U.S. Not There

Here’s a list of the world’s major international airports, voted on and ranked by over thirteen million travelers on a combination of (among others) amenities, cleanliness, shopping, ease of movement, and passenger treatment:

1. Singapore Changi Airport
2. Tokyo International Airport (Haneda)
3. Incheon International Airport
4. Hamad International Airport (Doha)
5. Hong Kong International Airport
6. Central Japan International Airport
*7. Munich Airport
*8. London Heathrow Airport
9. Narita International Airport
*10. Zurich Airport

11. Kansai
*12. Frankfurt
13. Taiwan Taoyuan
*14. Amsterdam Schiphol
15. Copenhagen
16. Shanghai Hongqiao
*17. Vancouver
18. Brisbane
*19. Vienna
20. Helsinki-Vantaa

21. Sydney
*22. Cape Town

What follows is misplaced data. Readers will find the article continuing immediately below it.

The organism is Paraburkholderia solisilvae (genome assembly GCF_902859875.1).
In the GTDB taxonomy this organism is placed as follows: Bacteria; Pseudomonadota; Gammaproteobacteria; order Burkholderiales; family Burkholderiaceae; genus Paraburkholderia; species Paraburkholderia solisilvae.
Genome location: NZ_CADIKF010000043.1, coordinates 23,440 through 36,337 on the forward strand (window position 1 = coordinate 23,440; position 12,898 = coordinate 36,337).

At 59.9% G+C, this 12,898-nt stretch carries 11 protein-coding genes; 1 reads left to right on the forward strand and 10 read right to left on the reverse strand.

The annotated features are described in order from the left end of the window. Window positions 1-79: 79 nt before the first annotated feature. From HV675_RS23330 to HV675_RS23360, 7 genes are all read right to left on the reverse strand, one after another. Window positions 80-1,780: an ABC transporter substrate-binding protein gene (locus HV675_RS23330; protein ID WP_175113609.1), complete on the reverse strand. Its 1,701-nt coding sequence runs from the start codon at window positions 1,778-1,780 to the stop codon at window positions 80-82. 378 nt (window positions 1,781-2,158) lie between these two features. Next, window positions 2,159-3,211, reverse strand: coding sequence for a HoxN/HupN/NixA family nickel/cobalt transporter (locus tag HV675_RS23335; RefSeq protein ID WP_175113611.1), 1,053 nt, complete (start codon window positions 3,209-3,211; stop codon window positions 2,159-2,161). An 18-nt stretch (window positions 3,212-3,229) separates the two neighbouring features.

23. Melbourne
24. Dubai
25. Cologne / Bonn
26. London City
27. Auckland
28. Hamburg
*29. Durban
*30. Paris Charles De Gaulle

31. Dusseldorf
*32. Denver
*33. Johannesburg
34. Seoul Gimpo
35. Madrid Barajas
*36. Atlanta Hartsfield-Jackson
*37. Cincinnati/Northern Kentucky
*38. Houston George Bush
39. Guangzhou
40. Jakarta

41. Haikou Meilan
42. Athens
43. Barcelona
44. Xi’an
45. Gold Coast
46. Bangkok Suvarnabhumi
47. Lima
*48. San Francisco
49. Quito
50. Toronto Pearson

51. Christchurch
52. Perth
53. Bogota
54. Kuala Lumpur
*55. London Gatwick
*56. Dallas/Fort Worth
*57. Seattle-Tacoma
58. Baku
59. Delhi
*60. Lisbon
61. Muscat
*62. Montréal
63. Moscow Sheremetyevo
64. Mumbai
65. Shenzhen
66. Hyderabad
67. Fukuoka
68. Guayaquil
*69. Bangalore
70. Oslo
*71. Los Angeles
72. Beijing Capital
73. Stockholm Arlanda
*74. New York JFK
75. Chengdu
76. Adelaide
*77. Minneapolis St.Paul
*78. Phoenix
79. Porto
80. Moscow Domodedovo
*81. Boston Logan
*82. Rome Fiumicino
83. Malta
84. Dublin
*85. Houston Hobby
86. Hanoi Noi Bai
87. Abu Dhabi
88. Bahrain
89. Budapest
90. Halifax
91. Warsaw
*92. Detroit Metropolitan